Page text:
Matchbox 20's Thomas flawless behind the mic

by Corey Moss
Daily Staff Writer

A flawless performance by singer Rob Thomas Saturday night at Stephens Auditorium turned the alternative rock cabin that is Matchbox 20 into a mansion of musical emotion.

Thomas's voice, which perfectly blended the comfort and intimacy of a club show with the power and prowess of an arena concert, was undoubtedly the story of the nigh, as it treated fans to such gems as "3 a.m." and "Real World."

Matchbox 20 took the stage to the beat of "Busted," one of the darker tracks on the band's debut, "Yourself Or Someone Like You."

Thomas proved he came to play from the start as he distorted his voice by singing through a CB handset for most of the song.

The effect was perfect for "Busted" and matched the alterna-atmosphere set by the artsy video played prior to the band's entrance.

Matchbox 20 continued into "Girl Like That," which was sparked by a catchy guitar hook and the chorus, "But it's better than nothing."

"The weather outside is frightful, but inside it's not so bad," Thomas said before breaking into "Real World," the next single from "Yourself Or Someone Like You."

As his Eddie Vedder eyes grazed the auditorium, Thomas entered into the beautiful ballad,"Shame," perhaps the most well-timed song of the night.

He managed to ruin any heartwarming moments, however, by announcing that the next song was about "something very special, something very dear to us -- it's about trying to get laid."

Matchbox 20 then entered into "Damn," which featured an amazing guitar solo by Kyle Cook.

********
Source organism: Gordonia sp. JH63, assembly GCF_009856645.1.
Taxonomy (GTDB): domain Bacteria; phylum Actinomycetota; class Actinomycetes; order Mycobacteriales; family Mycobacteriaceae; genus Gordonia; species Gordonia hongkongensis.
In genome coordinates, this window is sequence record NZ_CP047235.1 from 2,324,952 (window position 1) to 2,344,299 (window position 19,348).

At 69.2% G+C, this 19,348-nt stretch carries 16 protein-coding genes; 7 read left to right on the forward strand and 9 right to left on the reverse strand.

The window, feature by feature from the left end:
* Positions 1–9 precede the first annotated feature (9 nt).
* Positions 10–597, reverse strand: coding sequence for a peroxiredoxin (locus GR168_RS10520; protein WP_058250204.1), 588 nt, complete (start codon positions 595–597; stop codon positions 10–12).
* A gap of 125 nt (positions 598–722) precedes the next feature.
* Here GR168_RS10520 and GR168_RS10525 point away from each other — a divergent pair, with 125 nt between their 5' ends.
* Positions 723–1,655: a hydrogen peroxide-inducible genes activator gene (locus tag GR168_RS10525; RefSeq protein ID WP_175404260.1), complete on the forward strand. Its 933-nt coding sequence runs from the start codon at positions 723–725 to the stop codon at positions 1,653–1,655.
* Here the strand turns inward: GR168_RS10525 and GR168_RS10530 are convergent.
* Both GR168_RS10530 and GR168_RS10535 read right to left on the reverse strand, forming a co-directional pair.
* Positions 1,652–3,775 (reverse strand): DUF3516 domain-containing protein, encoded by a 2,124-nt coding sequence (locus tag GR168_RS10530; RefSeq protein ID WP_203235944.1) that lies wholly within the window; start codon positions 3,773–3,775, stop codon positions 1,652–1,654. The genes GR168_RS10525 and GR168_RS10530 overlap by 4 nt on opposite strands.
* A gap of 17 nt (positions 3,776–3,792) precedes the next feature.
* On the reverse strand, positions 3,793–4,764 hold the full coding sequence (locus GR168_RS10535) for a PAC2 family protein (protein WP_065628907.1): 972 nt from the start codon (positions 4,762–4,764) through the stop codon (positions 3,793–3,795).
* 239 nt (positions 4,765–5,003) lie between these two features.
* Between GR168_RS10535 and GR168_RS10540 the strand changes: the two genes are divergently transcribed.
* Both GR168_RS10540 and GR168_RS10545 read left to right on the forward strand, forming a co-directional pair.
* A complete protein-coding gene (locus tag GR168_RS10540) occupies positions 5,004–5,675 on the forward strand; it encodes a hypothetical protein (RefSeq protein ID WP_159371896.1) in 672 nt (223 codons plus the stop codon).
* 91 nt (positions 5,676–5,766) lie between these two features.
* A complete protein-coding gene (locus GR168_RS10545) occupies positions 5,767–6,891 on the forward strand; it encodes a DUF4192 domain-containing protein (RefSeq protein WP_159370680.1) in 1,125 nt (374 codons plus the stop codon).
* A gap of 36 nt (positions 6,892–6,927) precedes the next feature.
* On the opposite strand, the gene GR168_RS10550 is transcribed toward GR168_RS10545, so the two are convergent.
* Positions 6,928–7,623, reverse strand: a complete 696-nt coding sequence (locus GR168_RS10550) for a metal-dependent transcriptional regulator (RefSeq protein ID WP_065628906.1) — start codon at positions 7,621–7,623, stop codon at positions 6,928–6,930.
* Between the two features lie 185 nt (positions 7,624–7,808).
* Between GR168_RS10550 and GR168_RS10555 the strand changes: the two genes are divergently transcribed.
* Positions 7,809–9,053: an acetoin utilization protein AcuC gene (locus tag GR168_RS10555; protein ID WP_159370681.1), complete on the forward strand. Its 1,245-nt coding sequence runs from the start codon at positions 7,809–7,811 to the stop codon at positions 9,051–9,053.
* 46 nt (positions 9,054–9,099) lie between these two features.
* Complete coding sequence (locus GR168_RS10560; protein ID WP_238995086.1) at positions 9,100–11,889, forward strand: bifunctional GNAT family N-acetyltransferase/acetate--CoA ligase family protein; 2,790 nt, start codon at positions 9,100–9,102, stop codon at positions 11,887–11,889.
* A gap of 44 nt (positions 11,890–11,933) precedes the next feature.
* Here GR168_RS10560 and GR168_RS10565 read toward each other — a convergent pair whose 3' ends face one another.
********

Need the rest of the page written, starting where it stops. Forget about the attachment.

Thomas followed "Damn" with a short solo that led into "3 a.m." Matchbox 20 easily captured the feel of the song on the record and then some.

Bassist Brian Yale finished the tune on a funky bass line that Thomas used as the backing of a cover of the classic Temptations song "Mercy Mercy Me."

The band continued to jam through "Yourself Or Someone Like You" tracks, throwing in a few new tunes, both of which were heavier on the guitars and laced with danceable rhythms.

The summer anthem "Push" ended Matchbox 20's first set in amazing grace and style.

With the crowd on their knees, Thomas returned to the stage with a guitar in hand and played through the first verse of Cyndi Lauper's "Time After Time."

He was then joined by Cool For August singer Gordon Vaughn for a dynamic duo of melody and harmony, which made "Time After Time" the most powerful song of the night.

The band returned for another new song and the closing "Long Day," in which Thomas remarkably opened yet another door into his heart.

As the song came to an end, Thomas ad libbed the words "It's snowing here in Iowa. I bet it's snowing all over the world."

With a singer of Thomas's caliber behind the mic, Matchbox 20 will be standing tall for years to come.